CHENNAI: The Madras High Court on Wednesday directed the Income-Tax Department to dispose of the compounding applications of AIADMK supremo and Chief Minister J Jayalalithaa and her friend V K Sasikala, within six weeks.
Justice K B K Vasuki, who gave the direction on Wednesday, also dispensed with their appearance before the Additional Chief Metropolitan Magistrate (Economic Offences Court-I) in Egmore, on October 1.
While passing orders on September 18, the trial court had directed the duo to appear before it on October 1 for questioning under Section 313 (1) (a) and for framing of charges.
The charge against them was that they had failed to submit the returns for the assessment years 1992-93 and 1993-94.
Passing orders on the criminal original petitions seeking to quash the lower court order, the judge observed that it is incumbent upon the department to ultimately dispose of the compounding applications and it need not wait till the expiry of the outer time limit of 180 days.
The applications can also be disposed of as expeditiously as possible and in the event of the same being allowed in favour of the petitioners, the continuation of the proceedings before the criminal court will be of no use. The applications are also under due process for the past three months and have reached a certain stage, the judge pointed out.
The Supreme Court had held that the criminal court has to give due regard to the result of any proceedings under Income Tax Act having a bearing on the question in issue and in an appropriate case it may drop the proceedings in the light of the order passed under the Act.
Only in this context, this court is inclined to reiterate the fact that any decision on the compounding applications will have a direct bearing on the criminal prosecution pending before the lower court.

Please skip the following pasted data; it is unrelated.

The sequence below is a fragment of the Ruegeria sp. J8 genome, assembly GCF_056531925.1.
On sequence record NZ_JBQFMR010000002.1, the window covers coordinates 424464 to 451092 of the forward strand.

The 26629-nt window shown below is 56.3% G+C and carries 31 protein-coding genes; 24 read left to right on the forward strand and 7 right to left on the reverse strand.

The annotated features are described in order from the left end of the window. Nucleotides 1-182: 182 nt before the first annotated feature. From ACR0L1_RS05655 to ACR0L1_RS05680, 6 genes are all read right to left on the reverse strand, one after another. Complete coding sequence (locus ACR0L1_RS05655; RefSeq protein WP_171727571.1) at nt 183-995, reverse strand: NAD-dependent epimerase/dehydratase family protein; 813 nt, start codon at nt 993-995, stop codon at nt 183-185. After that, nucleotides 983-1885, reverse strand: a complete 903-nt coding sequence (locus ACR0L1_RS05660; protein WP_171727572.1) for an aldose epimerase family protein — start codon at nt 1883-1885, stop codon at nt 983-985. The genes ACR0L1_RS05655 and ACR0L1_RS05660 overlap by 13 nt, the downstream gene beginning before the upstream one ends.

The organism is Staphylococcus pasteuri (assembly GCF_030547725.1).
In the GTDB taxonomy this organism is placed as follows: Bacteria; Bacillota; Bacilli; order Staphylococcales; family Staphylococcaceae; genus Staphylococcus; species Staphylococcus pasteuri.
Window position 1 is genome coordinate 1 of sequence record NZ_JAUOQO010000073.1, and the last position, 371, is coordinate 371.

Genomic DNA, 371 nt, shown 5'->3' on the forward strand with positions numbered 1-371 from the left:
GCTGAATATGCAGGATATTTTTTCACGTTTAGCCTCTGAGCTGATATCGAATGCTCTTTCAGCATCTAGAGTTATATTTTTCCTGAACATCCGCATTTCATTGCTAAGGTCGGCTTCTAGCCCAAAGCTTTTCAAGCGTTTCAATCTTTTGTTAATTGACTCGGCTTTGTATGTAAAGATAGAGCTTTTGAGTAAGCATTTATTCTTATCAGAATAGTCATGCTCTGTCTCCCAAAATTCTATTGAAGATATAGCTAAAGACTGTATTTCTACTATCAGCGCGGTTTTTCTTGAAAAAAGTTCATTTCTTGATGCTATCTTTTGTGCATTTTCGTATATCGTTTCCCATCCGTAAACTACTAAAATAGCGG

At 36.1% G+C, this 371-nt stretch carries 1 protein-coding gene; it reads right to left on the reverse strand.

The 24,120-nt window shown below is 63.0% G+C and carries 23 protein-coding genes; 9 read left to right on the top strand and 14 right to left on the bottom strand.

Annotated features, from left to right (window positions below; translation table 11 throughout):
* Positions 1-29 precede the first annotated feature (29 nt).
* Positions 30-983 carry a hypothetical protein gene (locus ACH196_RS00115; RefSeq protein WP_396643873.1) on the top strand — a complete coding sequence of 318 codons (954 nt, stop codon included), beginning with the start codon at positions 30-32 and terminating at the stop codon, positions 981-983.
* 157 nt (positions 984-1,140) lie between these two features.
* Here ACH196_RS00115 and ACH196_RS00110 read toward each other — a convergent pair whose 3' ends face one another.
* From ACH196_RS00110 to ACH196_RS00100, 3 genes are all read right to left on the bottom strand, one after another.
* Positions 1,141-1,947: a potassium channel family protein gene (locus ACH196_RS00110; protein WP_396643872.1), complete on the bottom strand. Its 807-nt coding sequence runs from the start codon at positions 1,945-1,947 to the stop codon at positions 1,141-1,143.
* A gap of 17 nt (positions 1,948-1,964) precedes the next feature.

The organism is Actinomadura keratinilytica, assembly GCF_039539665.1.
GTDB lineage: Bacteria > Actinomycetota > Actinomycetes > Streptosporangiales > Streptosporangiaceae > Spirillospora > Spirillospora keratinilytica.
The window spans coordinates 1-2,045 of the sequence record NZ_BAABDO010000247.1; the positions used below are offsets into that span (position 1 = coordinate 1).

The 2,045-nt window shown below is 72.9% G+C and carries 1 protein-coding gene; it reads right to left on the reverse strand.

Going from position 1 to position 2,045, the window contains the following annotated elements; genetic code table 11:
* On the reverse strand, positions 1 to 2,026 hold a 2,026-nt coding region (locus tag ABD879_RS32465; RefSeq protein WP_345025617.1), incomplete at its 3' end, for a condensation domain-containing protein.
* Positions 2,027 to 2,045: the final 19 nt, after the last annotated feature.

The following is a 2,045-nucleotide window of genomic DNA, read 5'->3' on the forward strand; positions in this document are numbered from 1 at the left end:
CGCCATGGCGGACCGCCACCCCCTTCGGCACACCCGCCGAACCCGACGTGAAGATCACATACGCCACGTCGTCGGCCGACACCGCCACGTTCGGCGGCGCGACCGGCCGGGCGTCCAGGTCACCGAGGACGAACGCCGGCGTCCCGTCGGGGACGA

The issue is being dealt with by two different wings - the criminal court and the department. While the criminal court is to comply with the Supreme Court order by pressing for the proceedings to go on, the other wing, that is the department has been making slow progress in dealing with the applications.
“This court, in the exercise of extraordinary jurisdiction vested under Section 482 Code of Criminal Procedure (CrPC), deems it fit to strike a balance and for that purpose feels it expedient to direct the authorities concerned, who are also vested with prosecution as well as compounding power, to dispose of the applications as expeditiously as possible.” In that event, for the purpose of answering the questions subject to the order passed by the Supreme Court regarding extension of time, will not in any manner cause prejudice to the department.
Under identical circumstances a division bench and a single judge of the Madras High Court had passed similar orders. “This court issues appropriate
direction to the department to dispose of the compounding applications within six weeks and to dispense with their appearance before the trial court for answering the questioning under section 313(1) (a) CrPC,” the judge said.
Justice K B K Vasuki added that the direction shall be subject to further direction to be issued by the Supreme Court.